We must not just give away 22 acres of precious public land

To the Editor:   

The controversy over the fate of Jackson Park boils on.  It has elicited many expressions of grave concern over the proposed major project that threatens to radically change the face of Jackson Park, rendering it virtually unrecognizable!  Our beautiful, historical natural public urban green refuge designed by the famous Frederic Law Olmsted may well be overwhelmed by the extensive alterations, plus intensive uses of the Obama Center, along with major changes of the landscape required by the proposed Tiger Woods PGA Golf Course.  The required roadway changes, along with two overpasses will cost countless millions of tax dollars.  In the process, nature surely stands to take a beating.  Do we really need all of this?  We must pause, take a deep breath, then give the whole issue some serious reconsideration.

We must not simply proceed with the implementation of the potentially destructive current Jackson Park plan, a project that we may live to deeply regret if actually pursued as is.  We must not just give away 22 acres of precious public land.  That’s a lot of space, the equivalent of two full city blocks, enough to accommodate dozens of buildings!  So unnecessary!

The Herald has given excellent coverage of this urgent matter.  The two letters in the Nov. 15 issue both strongly urge dropping of the Jackson Park plan, and building in a community where the need of benefits is paramount.  I, and some others, believe that the Washington Park area near Garfield should not have been discounted so soon in favor of the more glamorous Jackson Park.  Important to note is the potential for using much less, maybe no park space.  There may be sufficient unused private land along King Drive.  An attractive pedestrian bridge could connect the new Obama Center with Washington Park.  The Center then would be a vital economic boost to the area.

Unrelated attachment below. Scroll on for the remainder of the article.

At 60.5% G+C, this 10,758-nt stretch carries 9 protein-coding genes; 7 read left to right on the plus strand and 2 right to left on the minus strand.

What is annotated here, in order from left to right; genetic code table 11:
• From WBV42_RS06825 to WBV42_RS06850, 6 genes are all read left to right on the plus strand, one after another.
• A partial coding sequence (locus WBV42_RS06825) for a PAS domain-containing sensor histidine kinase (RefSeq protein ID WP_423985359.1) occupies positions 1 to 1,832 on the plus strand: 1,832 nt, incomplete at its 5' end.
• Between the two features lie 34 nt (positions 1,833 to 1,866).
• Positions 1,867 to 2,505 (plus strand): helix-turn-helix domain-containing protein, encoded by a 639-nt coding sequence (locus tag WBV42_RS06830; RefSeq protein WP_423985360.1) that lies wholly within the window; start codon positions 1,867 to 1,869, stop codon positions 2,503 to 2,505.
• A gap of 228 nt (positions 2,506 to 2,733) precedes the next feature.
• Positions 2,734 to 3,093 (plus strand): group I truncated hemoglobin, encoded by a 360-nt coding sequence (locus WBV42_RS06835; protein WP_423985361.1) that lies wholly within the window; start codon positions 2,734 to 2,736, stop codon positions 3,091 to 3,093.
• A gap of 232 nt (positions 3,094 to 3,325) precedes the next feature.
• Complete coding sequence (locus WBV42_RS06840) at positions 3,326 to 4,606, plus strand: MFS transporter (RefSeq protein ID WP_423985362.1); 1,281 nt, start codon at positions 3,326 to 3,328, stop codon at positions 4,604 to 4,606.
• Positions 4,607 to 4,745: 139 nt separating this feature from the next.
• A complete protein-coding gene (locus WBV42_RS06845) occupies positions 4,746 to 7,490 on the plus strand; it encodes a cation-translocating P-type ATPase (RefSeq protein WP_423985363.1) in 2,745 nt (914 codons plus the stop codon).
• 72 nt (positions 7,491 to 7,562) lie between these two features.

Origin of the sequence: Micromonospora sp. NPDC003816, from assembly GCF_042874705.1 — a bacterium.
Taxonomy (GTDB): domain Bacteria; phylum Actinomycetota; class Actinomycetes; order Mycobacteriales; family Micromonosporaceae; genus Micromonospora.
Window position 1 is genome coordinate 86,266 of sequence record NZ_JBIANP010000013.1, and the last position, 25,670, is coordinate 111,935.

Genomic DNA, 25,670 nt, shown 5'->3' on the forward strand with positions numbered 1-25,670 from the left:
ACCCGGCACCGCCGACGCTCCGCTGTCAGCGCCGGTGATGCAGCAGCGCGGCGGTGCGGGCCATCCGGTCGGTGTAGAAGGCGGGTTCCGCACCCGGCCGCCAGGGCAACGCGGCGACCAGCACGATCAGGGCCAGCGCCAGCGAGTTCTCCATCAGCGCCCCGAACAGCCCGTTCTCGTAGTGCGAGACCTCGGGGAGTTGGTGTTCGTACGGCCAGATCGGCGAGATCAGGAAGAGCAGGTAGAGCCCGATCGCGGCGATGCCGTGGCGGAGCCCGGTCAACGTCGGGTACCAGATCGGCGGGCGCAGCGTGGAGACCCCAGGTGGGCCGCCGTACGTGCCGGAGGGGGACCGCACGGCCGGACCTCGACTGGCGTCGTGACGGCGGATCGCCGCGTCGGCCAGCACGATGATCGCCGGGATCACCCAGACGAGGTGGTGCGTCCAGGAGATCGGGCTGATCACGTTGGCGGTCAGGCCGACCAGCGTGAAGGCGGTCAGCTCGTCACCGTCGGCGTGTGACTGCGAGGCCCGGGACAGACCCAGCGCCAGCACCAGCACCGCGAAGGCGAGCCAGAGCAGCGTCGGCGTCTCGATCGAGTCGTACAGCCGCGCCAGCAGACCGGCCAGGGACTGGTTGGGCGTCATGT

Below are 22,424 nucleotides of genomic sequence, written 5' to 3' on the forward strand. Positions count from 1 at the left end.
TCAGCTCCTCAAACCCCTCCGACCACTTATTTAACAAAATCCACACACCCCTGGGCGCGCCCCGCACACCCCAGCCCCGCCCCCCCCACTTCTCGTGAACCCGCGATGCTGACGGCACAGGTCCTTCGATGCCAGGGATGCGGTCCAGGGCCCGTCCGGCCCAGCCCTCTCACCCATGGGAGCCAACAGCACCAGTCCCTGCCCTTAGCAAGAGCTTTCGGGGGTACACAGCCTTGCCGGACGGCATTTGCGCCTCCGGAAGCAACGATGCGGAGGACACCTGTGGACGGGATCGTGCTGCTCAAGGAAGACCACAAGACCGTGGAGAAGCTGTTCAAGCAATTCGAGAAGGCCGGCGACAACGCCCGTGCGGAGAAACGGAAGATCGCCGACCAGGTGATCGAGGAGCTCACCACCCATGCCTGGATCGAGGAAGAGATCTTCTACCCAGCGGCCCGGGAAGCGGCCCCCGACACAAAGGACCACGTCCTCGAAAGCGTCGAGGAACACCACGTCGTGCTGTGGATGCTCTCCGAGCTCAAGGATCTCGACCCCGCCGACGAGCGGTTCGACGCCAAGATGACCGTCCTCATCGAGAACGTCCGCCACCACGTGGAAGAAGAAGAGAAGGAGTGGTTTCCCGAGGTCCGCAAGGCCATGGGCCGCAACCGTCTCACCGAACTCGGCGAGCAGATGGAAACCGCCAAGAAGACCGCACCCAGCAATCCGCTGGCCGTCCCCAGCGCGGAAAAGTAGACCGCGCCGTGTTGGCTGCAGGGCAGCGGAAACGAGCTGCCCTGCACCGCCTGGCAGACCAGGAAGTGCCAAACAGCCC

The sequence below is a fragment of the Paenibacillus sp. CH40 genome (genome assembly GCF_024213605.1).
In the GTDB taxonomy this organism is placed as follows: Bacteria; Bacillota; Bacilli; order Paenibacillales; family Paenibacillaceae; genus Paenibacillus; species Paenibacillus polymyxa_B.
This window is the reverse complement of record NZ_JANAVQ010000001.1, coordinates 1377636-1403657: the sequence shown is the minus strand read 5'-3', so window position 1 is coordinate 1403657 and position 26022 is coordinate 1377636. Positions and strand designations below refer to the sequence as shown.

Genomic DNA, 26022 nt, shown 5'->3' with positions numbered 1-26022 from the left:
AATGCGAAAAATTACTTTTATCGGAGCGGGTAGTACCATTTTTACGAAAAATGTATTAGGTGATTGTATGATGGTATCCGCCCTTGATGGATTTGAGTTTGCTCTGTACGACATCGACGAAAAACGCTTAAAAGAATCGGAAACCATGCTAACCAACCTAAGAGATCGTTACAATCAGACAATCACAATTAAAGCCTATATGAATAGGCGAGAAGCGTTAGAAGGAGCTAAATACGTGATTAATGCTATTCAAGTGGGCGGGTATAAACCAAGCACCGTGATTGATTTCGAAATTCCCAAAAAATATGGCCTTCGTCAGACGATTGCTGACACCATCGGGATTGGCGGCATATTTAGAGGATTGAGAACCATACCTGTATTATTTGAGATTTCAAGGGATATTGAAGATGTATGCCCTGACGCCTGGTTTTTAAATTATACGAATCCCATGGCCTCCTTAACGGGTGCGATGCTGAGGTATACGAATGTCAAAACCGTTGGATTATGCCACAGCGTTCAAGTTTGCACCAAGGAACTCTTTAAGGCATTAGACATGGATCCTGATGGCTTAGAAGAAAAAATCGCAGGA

There are other good reasons for not using Jackson Park for the Obama Center.  The 400-car parking garage on the Midway is a concern.  The proposed closure of Cornell Drive, which is currently an attractive landscaped parkway providing a useful and scenic passage between the Outer Drive and Stony Island Avenue, is another concern.  I hate to think of how its removal would impact traffic at a busy time.  Though some argue that closure would be an ecological benefit to the park, they do not realize that Cornell Drive provides a vital protective shield for the Wooded Island Lagoon, a part of the nature preserve that would suffer excessive public use of the west bank without the protection of current features.

Architecturally, I am not happy with the design of the Obama Center museum.  The plan illustration shows a prominent strange looking inflated cube of a building, aesthetically wanting and of questionable practical exhibition value, due to the tilted walls, not suitable for display purposes. Certainly, we can do better!

Respectfully submitted,
Charles G. Staples